Croissants are a bit of a baking holy grail. Not necessarily for me personally (I still aspire to the Tivoli Road olive bread), but by all other accounts. Viennoiserie (a totally snooty name for croissants and other pastries in their flaky family) has a fearsome reputation. It’s immensely time consuming. Super temperature sensitive. Absolutely disinterested in short cuts. In other words: it’s something most sane people avoid.
To add insult to injury, this time-consuming artistry is devalued by the ubiquitousness of croissants and their delectable cousins. My cousin Tali (you may remember her from a Monkey Bread cameo) agreed to face the fearsome croissant with me and, upon learning that the resting time alone totals 8 hours, her boyfriend helpfully observed ‘you can get croissants for like $3 at the supermarket’.
Apparently we place a very low value on our time, because we embarked on a full-day croissanting endeavour that began at 9am and would not end until after 6. Our final croissant yield was 16 (including 2 misshapen offcut ones). Based on a $3 market price that puts our most optimistic financial upside for the day at $48. That’s $24 each for Tali and me. Or $2.67 an hour. And that’s before subtracting the cost of raw materials – the cultured butter alone cost $9 (if you think you can skimp on buying cultured butter then think again. These puppies are 25% butter so everyone can taste your cost-cutting)! That’s three croissants! If you’re looking to make great cash, don’t start up a homemade croissant business that produces only 16 croissants in a day, unless you are happy with an hourly wage around the $2.17 mark.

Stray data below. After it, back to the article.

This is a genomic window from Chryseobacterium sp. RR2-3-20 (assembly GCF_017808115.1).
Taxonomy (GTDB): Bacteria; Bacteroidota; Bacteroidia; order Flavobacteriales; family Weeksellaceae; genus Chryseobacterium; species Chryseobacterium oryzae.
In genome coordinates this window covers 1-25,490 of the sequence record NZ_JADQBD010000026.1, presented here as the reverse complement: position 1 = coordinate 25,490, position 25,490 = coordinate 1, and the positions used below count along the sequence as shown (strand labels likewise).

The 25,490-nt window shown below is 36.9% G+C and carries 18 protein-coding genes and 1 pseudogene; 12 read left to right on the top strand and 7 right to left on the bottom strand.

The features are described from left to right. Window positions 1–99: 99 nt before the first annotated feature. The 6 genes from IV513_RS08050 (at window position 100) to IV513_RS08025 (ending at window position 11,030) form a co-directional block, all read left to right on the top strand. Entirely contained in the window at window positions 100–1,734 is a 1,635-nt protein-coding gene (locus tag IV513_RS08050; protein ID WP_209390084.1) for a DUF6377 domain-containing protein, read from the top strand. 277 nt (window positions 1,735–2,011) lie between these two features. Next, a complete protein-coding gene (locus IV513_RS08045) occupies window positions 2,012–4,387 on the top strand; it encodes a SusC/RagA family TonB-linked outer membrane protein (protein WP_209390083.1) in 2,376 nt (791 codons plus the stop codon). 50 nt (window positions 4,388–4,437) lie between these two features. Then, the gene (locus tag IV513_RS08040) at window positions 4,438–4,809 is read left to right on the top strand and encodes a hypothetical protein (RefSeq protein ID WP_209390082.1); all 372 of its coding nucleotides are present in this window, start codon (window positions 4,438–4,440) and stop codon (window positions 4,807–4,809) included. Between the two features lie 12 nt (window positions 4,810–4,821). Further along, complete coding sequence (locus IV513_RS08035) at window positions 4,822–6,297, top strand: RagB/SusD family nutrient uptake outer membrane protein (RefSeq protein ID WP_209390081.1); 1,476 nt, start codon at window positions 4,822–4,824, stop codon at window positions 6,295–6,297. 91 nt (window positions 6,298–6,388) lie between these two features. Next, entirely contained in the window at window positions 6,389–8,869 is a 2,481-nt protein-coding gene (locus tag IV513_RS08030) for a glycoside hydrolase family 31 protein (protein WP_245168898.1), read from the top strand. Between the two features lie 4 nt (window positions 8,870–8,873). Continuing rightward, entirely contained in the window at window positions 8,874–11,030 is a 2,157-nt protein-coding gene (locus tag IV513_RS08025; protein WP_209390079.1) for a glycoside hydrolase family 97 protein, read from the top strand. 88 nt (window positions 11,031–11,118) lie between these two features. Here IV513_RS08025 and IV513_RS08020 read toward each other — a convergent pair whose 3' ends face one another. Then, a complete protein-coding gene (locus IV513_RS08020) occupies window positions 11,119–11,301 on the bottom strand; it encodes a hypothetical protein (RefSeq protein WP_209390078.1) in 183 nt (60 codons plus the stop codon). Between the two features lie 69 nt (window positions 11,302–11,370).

Financial measures aside, the croissants were a great success. I would even go so far as to say that they aren’t actually ‘hard’, just a little bit fiddly and immensely time consuming. There is a lot of repetition, especially as you ‘laminate’ the dough. This involves encasing a slab of chilled butter inside a slab of chilled pastry, then rolling it out and folding it over before refrigerating it and repeating the process. Three times.
I am a little concerned that the pastry world has misunderstood the mathematics of croissants and perhaps hasn’t realised that $2.17 an hour is neither a good wage nor a legal one. The main reason I’m worried about this is that I’ve detected some other bad number-work…Michael James of Tivoli Road Bakery is clearly an excellent baker (see: every single time I wax lyrical about the olive loaf), but has a couple of instances of dubious numeracy.